Global Game Jam


It’s not often that you get to see the humble beginnings of the next generation of designers, programmers and artists. But here I am sitting in among, what could be, 130 of tomorrow’s games industry. The event I speak of is Game Jam, more specifically the Scottish Game Jam. This is the 5th Game Jam that Jon Sykes and many other staff members like Brian MacDonald and Romana Ramzan have supported since its inception several years ago in 2009. The site in Glasgow’s Caledonian University is one of three in the collective known as the Scottish Game Jam. Across the sites there is a total of just over 220 registered entrants.

Game Jam in its most basic form is an endurance test. A 48 hour dive into the world of gaming and most importantly an experience to remember. The weekend kicks off with some brief introductions from the judges, who range from local video game critics to some of Scotland’s successful indie games companies, and is then followed up with the keynote and the year’s theme. With each year the jammers are tasked with not only making a game within 48 hours but also ensuring it stays within the year’s theme. Hell, for the veteran jammers there is even a set of diversifiers to apply to your game for bonus points.

Some entrants show up on their own and others with a plan of attack and team to support them, but each experience is unique. The profound sense of community comes through when you realise that you are a small spec on the map of a world of gamers spread across more than 67 countries and a total 316 registered sites worldwide. It truly is a global experience, and this year is one of the biggest yet. So those lucky enough to be attending, alone or otherwise, will surely meet new friends and even forge bonds that will flourish under the pressure.

More importantly the Game Jam serves as a learning experience. It’s here that up-and-coming designers will learn crucial life lessons and start to understand their own strengths and weaknesses. They say that diamonds can only be forged under pressure and the Game Jam is all about pressure. It’s intense and it shows. There are many who choose the ‘Iron man’ route and brave the 48 hours with no sleep, a few drinks, junk food and enough energy drinks to replace the Black Sea and others who may choose to get a quick shut-eye but they are all on the same boat. When the 48 hours are up they will have their make-or-break moment.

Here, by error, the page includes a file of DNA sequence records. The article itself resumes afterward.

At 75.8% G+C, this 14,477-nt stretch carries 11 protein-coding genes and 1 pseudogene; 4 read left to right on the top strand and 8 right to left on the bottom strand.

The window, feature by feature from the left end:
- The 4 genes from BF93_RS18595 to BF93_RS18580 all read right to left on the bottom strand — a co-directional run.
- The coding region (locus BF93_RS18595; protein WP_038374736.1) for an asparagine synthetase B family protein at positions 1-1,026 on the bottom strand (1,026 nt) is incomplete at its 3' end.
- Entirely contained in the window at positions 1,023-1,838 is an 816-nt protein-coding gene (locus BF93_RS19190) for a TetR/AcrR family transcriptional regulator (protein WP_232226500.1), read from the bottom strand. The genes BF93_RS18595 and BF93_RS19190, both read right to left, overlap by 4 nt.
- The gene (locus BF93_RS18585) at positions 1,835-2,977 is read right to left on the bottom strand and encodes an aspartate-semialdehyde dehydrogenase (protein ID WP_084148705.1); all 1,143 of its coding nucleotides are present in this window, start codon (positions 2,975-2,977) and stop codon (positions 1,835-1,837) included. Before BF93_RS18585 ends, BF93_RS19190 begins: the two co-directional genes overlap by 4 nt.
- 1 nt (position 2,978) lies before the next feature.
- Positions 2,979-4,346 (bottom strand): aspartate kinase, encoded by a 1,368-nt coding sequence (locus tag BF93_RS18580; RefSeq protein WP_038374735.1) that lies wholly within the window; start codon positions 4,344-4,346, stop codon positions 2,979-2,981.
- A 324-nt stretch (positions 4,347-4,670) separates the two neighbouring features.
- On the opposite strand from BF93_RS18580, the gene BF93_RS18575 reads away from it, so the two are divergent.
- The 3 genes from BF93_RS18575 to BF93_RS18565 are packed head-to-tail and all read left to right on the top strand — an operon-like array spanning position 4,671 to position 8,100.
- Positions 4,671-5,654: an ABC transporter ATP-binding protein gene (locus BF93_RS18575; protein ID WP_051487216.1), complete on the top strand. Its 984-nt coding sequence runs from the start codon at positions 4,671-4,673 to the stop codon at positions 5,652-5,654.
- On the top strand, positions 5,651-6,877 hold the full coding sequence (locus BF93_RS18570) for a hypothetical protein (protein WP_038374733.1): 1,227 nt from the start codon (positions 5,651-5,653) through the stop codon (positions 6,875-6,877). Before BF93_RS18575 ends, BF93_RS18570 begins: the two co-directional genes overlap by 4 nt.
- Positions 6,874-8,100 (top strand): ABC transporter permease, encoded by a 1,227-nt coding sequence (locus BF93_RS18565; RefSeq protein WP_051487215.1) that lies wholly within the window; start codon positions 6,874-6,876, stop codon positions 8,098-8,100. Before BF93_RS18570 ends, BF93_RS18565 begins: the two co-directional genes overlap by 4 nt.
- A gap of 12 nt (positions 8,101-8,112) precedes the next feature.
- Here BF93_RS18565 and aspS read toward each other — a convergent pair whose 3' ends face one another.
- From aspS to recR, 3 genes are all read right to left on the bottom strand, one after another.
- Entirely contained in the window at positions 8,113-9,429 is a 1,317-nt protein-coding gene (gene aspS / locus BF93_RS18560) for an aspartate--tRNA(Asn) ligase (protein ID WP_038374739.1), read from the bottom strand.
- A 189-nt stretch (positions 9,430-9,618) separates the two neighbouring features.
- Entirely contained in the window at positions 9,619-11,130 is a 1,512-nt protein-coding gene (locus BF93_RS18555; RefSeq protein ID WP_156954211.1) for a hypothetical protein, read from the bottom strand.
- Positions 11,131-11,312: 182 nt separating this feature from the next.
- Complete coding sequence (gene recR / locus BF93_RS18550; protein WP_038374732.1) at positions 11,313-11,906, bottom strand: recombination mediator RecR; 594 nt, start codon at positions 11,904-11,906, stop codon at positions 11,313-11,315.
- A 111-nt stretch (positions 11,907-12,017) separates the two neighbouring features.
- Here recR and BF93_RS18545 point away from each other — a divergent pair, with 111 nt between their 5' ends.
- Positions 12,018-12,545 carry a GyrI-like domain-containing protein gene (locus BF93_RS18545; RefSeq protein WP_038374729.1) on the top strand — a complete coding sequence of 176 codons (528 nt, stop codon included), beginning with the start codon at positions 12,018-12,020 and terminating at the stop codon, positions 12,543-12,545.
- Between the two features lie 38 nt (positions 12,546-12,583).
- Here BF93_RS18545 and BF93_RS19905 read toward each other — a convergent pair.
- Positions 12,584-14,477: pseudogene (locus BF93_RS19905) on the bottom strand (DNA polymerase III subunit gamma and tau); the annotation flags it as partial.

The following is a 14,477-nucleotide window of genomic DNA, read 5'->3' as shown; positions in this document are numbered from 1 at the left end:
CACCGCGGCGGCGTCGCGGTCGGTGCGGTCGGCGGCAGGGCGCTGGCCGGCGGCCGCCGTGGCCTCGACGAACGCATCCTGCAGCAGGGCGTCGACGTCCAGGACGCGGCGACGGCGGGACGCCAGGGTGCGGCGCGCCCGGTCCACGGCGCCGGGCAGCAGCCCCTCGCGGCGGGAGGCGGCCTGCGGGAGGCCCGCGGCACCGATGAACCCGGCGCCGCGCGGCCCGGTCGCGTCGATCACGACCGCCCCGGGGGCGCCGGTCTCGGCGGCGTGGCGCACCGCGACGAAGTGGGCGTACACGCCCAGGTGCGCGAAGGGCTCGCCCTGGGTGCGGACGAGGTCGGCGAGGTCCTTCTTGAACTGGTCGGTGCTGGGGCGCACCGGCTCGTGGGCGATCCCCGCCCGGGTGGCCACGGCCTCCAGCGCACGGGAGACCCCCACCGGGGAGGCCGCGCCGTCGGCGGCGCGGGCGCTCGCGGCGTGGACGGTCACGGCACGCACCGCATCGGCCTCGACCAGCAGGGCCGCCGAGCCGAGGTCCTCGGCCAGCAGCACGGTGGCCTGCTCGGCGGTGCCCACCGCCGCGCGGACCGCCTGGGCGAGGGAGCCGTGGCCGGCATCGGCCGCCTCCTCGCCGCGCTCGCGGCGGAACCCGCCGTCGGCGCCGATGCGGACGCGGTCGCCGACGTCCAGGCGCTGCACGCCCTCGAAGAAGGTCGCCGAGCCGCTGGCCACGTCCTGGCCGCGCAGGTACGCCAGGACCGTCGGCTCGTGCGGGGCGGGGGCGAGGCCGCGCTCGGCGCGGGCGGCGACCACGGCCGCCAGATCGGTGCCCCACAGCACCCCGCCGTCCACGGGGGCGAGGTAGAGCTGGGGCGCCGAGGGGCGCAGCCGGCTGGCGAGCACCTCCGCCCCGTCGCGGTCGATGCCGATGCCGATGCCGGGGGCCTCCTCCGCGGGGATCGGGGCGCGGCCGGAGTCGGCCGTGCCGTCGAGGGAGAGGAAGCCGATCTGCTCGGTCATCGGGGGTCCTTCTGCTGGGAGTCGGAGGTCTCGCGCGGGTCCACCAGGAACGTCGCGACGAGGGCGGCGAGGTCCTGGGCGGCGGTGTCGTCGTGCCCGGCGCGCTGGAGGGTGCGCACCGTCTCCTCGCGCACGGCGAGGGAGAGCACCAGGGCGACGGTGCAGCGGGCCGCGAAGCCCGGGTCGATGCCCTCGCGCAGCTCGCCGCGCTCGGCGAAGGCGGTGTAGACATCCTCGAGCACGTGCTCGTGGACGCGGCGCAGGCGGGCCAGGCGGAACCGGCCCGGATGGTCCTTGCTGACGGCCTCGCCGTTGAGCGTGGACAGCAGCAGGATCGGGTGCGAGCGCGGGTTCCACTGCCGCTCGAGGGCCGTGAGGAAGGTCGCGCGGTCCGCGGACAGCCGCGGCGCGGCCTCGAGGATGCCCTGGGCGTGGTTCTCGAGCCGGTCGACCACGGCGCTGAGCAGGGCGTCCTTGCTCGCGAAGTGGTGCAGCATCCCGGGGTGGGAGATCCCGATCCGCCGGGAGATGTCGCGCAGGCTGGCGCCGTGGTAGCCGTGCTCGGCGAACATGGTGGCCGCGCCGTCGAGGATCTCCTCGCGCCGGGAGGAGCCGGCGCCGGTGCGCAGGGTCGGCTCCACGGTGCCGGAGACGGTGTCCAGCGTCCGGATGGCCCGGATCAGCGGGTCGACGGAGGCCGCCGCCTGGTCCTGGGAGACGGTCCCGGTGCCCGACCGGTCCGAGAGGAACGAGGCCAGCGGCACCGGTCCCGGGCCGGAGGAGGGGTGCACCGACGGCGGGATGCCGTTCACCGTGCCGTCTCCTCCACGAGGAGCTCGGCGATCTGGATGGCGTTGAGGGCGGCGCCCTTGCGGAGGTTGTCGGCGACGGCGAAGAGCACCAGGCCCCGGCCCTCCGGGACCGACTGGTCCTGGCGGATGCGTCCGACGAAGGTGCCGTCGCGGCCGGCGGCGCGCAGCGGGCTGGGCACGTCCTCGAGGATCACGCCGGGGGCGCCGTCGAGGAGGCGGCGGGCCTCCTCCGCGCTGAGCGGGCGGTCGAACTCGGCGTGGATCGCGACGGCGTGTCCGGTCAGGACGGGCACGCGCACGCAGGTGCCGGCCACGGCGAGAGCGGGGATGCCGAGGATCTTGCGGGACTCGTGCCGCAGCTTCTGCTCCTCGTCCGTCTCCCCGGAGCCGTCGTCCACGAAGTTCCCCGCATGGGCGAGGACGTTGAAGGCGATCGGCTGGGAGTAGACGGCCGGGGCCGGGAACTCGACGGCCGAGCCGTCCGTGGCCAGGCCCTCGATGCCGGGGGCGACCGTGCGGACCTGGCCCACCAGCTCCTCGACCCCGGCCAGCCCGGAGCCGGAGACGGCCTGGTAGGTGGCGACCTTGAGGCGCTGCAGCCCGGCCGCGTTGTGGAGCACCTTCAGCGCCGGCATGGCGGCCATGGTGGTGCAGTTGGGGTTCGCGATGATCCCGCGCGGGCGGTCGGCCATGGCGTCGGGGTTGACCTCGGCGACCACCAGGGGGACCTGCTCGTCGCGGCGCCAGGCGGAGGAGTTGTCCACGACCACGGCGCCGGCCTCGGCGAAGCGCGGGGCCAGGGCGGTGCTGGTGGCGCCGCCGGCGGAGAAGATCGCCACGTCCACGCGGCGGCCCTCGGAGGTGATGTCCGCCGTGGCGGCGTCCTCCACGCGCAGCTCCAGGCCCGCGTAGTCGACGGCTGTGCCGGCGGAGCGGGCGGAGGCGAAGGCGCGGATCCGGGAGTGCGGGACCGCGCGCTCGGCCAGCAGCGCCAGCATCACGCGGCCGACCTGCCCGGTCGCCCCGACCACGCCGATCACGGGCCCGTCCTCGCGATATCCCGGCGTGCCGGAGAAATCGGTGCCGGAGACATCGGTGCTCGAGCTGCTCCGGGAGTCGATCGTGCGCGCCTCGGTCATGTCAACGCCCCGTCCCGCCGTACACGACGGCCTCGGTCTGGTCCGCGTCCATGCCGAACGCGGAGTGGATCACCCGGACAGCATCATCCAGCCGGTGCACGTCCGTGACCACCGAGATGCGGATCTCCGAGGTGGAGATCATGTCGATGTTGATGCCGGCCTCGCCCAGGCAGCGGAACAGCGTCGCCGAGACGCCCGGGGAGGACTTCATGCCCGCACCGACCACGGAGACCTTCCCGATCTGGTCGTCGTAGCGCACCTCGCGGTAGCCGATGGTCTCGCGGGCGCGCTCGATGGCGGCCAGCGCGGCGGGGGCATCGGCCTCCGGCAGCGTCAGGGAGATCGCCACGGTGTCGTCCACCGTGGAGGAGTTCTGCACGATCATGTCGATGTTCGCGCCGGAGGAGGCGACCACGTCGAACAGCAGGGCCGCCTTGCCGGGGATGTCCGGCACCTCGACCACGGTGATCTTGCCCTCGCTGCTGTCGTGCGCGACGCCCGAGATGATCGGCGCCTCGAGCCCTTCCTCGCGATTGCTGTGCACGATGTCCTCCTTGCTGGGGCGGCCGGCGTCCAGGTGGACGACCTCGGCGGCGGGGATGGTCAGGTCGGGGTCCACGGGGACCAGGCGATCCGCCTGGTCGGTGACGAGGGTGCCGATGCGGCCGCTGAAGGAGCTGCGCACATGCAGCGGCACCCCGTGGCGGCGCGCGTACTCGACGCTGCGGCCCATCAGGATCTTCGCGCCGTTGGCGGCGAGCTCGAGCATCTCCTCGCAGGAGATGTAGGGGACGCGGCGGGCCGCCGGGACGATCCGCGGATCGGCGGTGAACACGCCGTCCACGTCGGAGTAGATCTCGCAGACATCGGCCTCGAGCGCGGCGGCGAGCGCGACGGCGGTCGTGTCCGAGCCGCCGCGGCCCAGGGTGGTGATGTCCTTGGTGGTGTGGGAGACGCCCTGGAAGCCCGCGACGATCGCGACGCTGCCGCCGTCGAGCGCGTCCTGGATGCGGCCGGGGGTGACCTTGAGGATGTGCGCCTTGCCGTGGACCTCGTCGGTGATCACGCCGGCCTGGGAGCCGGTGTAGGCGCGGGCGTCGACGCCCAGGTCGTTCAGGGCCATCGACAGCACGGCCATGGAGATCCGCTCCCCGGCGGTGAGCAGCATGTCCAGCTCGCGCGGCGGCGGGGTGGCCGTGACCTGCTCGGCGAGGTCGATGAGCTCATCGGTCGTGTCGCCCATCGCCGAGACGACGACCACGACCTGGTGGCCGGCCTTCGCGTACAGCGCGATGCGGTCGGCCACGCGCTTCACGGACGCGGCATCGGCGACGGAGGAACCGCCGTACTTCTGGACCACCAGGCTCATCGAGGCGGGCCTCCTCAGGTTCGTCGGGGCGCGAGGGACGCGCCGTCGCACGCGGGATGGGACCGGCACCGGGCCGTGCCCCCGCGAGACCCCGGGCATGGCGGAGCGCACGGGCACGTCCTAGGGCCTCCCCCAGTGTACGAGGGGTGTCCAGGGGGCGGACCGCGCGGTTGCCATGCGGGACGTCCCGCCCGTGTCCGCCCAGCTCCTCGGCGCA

The ability to work under pressure and self motivation are but a few of the traits picked up by those who attend the Game Jam. Many will develop socially and even pick up new skills from the word go as creativity soars from the minds of the excited entrants. Many will share their ideas and come to the realisation they weren’t quite as unique as they first thought whereas others might truly have stumbled on a unique idea.  Still, it is only the first step on a long and arduous journey. It’s key to have an understanding of just how ambitious you may be and could be an invaluable lesson to learn as abilities are tested.

For those that do more than just survive the 48 hours there are awards and prizes. This year’s winners at the Glasgow site were picked by Phil Harris and Trevor Fountain of Blazing Griffin, Romana Ramzan of Denki, Dave Thomson of Ludometrics and Tom Welsh from Calm Down Tom. The judges were tasked with picking their favourite game from several categories including Best Audio, Best Technology, Best Art, Best Design, Best Gameplay and the coveted Best Game Overall. No award was more sought after than the Best Game award, because the winner of this prestigious award would go head to head with the best game from the Dundee and Edinburgh sites in a Scottish Bafta event where the winners are decided by the public. There are also opportunities for the students who attend to submit their games for the “one to watch award” at the BAFTAs too. There is still a chance to judge for yourself as many of the games made at the Game Jam are available here.

When asked what it means to be a game jammer many people find it hard to put into words and others struggle to find enough hours in the day to tell you just how much it means to them. It’s a social experience and a life lesson for some. Over the weekend everyone grows as a person, each coming away with some form of benefit. Be it a new piece to add to a portfolio or a harsh lesson in time management. But everyone comes away with something and still have an undying passion to work in the industry. It’s where many of our future games companies will see their humble beginnings and maybe even draw up their first prototypes. Game Jams are exceptional demonstrations of how much effort a dedicated few can put in across a weekend to create something spectacular. They are the key to tomorrow’s industry and possibly the closest games industry experience students can get before entering into the industry itself. I can’t speak highly enough of the event and for all those aspiring games designers, programmers and artists it is vital that you attend at least one in your lifetime. Even if it is just to help out a little in a far more experienced group, the help is always appreciated.








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